KANSAS CITY, Mo. – One of my favorite regular assignments is visiting and interviewing meat and poultry packers and processors at their facilities throughout the United States. A standard question I ask toward the end of each interview is, “What do you see as future opportunities for your company?” Many smaller packers and processors, in particular, have answered, among other things, picking up business that their larger competitors couldn’t properly handle.
When asked to expand on this, they have told me some of their retail or foodservice customers became unhappy with larger suppliers because they couldn’t properly satisfy last-minute orders or a change in their orders, there was a worsening lack of communication and amazingly some said (and I’m paraphrasing here), some customers told the smaller packers and processors that the attitude of some of the larger suppliers was, “This is what we offer; take it or leave it”.
As a result, some smaller players are doing a heck of a job not only surviving but thriving by focusing on providing impeccable customer service. One smaller packer on the East Coast recently told me he routinely has order changes called in on the day set for delivery—and his firm gladly provides such changes for his customers - smart move.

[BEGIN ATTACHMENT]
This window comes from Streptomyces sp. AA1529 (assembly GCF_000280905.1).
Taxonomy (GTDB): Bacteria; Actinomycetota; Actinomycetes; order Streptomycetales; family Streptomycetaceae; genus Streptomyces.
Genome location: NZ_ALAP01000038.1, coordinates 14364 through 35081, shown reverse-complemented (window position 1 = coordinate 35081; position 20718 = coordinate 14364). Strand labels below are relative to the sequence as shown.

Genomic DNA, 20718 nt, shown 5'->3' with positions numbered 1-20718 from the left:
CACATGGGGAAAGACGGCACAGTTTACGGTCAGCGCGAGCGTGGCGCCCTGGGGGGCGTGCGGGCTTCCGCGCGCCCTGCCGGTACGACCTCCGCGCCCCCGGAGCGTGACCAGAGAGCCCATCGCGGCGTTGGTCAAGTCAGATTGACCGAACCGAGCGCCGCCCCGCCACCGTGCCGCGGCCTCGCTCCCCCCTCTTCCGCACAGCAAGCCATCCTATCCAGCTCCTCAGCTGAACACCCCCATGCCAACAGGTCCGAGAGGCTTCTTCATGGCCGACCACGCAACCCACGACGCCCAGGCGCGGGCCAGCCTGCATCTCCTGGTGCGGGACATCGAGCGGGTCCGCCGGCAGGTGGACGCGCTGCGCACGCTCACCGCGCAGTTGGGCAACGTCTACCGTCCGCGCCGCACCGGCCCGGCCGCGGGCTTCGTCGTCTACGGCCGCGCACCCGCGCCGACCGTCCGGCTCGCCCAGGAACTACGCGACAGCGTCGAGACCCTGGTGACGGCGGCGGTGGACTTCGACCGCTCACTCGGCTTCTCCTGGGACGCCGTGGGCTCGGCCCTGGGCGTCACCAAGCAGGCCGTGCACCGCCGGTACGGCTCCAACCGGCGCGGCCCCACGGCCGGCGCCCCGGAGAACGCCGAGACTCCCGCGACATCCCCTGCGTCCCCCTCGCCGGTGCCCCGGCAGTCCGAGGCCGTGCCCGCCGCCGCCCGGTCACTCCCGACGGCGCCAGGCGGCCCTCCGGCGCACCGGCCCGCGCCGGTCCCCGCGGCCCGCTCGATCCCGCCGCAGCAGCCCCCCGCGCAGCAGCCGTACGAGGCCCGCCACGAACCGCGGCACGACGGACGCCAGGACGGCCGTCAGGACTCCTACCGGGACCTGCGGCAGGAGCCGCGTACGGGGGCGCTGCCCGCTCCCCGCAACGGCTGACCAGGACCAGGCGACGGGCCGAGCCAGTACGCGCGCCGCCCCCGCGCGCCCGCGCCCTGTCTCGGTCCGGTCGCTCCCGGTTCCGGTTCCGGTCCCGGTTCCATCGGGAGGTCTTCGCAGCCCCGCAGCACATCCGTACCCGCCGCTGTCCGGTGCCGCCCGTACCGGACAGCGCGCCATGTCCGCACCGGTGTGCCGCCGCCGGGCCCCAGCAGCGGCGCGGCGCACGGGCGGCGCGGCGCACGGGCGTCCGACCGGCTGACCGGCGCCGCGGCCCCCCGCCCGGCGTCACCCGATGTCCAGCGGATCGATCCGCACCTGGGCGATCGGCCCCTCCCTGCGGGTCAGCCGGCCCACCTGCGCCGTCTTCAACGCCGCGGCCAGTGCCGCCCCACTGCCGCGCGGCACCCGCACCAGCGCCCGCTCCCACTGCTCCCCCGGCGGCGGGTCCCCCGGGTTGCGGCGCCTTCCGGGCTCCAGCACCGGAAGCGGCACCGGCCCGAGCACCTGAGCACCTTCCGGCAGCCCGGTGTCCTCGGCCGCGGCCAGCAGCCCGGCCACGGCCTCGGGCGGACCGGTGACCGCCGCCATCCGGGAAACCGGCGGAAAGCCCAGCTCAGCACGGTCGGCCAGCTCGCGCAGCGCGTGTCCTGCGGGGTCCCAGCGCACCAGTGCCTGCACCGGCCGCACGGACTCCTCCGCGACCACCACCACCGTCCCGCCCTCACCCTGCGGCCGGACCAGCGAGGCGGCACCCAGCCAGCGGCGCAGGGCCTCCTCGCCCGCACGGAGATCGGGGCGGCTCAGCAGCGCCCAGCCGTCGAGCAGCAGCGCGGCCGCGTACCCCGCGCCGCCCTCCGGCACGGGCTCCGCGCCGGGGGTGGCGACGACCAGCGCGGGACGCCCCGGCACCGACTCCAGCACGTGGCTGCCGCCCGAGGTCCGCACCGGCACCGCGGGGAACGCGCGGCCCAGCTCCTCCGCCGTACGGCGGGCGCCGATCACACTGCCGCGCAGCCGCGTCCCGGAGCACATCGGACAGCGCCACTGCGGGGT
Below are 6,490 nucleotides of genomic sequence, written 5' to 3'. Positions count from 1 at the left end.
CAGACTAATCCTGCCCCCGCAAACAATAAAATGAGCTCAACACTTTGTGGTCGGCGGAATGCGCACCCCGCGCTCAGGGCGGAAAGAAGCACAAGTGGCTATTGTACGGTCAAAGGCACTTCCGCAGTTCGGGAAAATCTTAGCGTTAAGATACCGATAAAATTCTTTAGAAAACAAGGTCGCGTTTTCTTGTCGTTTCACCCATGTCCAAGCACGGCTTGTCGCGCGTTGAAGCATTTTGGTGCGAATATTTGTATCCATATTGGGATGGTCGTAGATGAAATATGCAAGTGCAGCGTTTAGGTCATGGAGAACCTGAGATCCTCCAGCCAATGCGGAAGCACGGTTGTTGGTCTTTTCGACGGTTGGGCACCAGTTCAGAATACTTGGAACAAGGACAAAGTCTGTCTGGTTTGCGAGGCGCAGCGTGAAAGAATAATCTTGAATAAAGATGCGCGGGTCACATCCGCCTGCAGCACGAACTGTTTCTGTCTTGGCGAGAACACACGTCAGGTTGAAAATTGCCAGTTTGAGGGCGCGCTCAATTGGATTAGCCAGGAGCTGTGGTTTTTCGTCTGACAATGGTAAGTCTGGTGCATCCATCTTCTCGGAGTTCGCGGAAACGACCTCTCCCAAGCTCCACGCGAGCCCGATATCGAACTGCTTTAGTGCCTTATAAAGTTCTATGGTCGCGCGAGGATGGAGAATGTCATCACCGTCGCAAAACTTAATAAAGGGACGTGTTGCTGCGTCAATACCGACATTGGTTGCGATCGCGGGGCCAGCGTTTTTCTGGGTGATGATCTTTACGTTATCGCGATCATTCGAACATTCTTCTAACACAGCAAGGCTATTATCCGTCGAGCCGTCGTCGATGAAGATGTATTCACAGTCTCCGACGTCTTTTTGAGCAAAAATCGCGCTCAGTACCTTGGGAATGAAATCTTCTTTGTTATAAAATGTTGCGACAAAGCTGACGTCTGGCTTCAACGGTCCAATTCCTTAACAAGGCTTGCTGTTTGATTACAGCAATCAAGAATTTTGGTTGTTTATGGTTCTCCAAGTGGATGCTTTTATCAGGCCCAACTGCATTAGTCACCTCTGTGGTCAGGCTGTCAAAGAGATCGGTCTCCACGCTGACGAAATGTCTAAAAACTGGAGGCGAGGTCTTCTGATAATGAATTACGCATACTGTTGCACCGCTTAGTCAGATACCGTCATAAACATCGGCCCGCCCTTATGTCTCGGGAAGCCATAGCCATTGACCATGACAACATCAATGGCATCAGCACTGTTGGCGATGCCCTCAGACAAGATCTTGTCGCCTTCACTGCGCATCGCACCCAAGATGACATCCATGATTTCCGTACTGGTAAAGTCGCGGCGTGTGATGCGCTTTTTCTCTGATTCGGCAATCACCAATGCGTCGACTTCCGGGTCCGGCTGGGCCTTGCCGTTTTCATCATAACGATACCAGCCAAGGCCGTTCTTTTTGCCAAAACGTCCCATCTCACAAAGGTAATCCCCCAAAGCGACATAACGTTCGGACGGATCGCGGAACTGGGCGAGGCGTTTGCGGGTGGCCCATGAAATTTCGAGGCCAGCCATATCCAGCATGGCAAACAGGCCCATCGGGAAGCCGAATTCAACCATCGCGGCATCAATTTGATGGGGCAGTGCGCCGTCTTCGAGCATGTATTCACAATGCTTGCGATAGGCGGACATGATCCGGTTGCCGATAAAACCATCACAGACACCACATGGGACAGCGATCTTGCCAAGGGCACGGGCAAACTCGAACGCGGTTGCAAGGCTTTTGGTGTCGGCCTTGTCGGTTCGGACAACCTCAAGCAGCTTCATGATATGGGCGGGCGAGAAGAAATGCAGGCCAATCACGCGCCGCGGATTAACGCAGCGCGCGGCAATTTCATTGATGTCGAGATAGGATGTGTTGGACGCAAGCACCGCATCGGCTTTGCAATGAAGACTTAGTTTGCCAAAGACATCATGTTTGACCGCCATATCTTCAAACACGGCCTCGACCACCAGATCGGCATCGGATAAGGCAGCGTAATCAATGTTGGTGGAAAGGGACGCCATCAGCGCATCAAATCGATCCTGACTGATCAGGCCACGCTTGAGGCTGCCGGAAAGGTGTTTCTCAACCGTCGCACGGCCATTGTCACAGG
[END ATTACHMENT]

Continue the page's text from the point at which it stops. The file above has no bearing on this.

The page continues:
Not only has competition never been fiercer for packers and processors; the same applies to allied industries, including retail outlets that sell meat and poultry and restaurants offering meat and poultry dishes. If you operate such a retail store or restaurant and you disappoint a customer or diner just once, that unhappy customer most likely won’t return to your establishment because there are many other competitors who are willing to go the extra mile to get that their customers to return again and again.
Unfortunately, examples of how not to handle customers abound. Last week, my wife wanted to try a new Mexican food restaurant in neighboring Geneva, Ill. It was an easy place to find because it is on Main Street (Rte. 38) and just east of Third St., where my wife and I walk that old tree-lined street a lot during evenings after stores are closed because it’s a beautiful, very old town. In fact, scenes for “The Road to Perdition”, starring Tom Hanks and Paul Newman, were filmed just a block west of the restaurant.
But as soon as we walked inside of the new restaurant at about 8:10 p.m.—it didn’t have a very “inviting” feeling. For one thing, it was a very small place (maybe 10 tables inside and four outside)—and they were all filled with diners.
A couple walked in right before we did. The head waiter (possibly owner) had an expressionless face as he leaned close towards the man and softly spoke about 10 feet away—and soon the man and woman looked at each other strangely and walked out silently. I wasn’t close enough to hear what was said so I assumed the server told them there would be a long wait and the couple simply didn’t want to wait that long. So, I approached him and he looked at me almost as if annoyed and said, “Same thing. We’re not taking any more tables tonight” and he walked outside with an order for some folks seated at front-of-the-store at black, steel-mesh tables.